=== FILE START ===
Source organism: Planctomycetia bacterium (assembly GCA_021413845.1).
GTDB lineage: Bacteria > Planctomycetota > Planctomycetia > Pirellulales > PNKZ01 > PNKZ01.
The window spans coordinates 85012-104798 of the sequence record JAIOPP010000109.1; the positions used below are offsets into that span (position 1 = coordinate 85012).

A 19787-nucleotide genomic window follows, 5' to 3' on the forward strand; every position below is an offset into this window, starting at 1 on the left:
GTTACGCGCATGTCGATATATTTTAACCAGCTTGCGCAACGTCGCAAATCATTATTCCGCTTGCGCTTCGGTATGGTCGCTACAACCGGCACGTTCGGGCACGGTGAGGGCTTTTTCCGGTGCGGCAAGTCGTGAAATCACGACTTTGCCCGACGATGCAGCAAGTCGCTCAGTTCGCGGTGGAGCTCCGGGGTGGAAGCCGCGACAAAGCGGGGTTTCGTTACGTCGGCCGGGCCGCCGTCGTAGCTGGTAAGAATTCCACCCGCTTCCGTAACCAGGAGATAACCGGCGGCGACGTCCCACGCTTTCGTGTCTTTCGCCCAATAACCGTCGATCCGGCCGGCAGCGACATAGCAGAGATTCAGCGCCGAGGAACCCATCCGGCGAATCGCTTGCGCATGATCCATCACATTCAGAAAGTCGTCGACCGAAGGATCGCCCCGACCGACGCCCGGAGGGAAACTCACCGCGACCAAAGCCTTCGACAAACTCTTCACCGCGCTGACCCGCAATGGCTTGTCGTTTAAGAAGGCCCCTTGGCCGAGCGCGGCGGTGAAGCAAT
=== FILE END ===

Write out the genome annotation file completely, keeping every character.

Source organism: Planctomycetia bacterium (assembly GCA_021413845.1).
GTDB lineage: Bacteria > Planctomycetota > Planctomycetia > Pirellulales > PNKZ01 > PNKZ01.
The window spans coordinates 85012-104798 of the sequence record JAIOPP010000109.1; the positions used below are offsets into that span (position 1 = coordinate 85012).

A 19787-nucleotide genomic window follows, 5' to 3' on the forward strand; every position below is an offset into this window, starting at 1 on the left:
GTTACGCGCATGTCGATATATTTTAACCAGCTTGCGCAACGTCGCAAATCATTATTCCGCTTGCGCTTCGGTATGGTCGCTACAACCGGCACGTTCGGGCACGGTGAGGGCTTTTTCCGGTGCGGCAAGTCGTGAAATCACGACTTTGCCCGACGATGCAGCAAGTCGCTCAGTTCGCGGTGGAGCTCCGGGGTGGAAGCCGCGACAAAGCGGGGTTTCGTTACGTCGGCCGGGCCGCCGTCGTAGCTGGTAAGAATTCCACCCGCTTCCGTAACCAGGAGATAACCGGCGGCGACGTCCCACGCTTTCGTGTCTTTCGCCCAATAACCGTCGATCCGGCCGGCAGCGACATAGCAGAGATTCAGCGCCGAGGAACCCATCCGGCGAATCGCTTGCGCATGATCCATCACATTCAGAAAGTCGTCGACCGAAGGATCGCCCCGACCGACGCCCGGAGGGAAACTCACCGCGACCAAAGCCTTCGACAAACTCTTCACCGCGCTGACCCGCAATGGCTTGTCGTTTAAGAAGGCCCCTTGGCCGAGCGCGGCGGTGAAGCAAT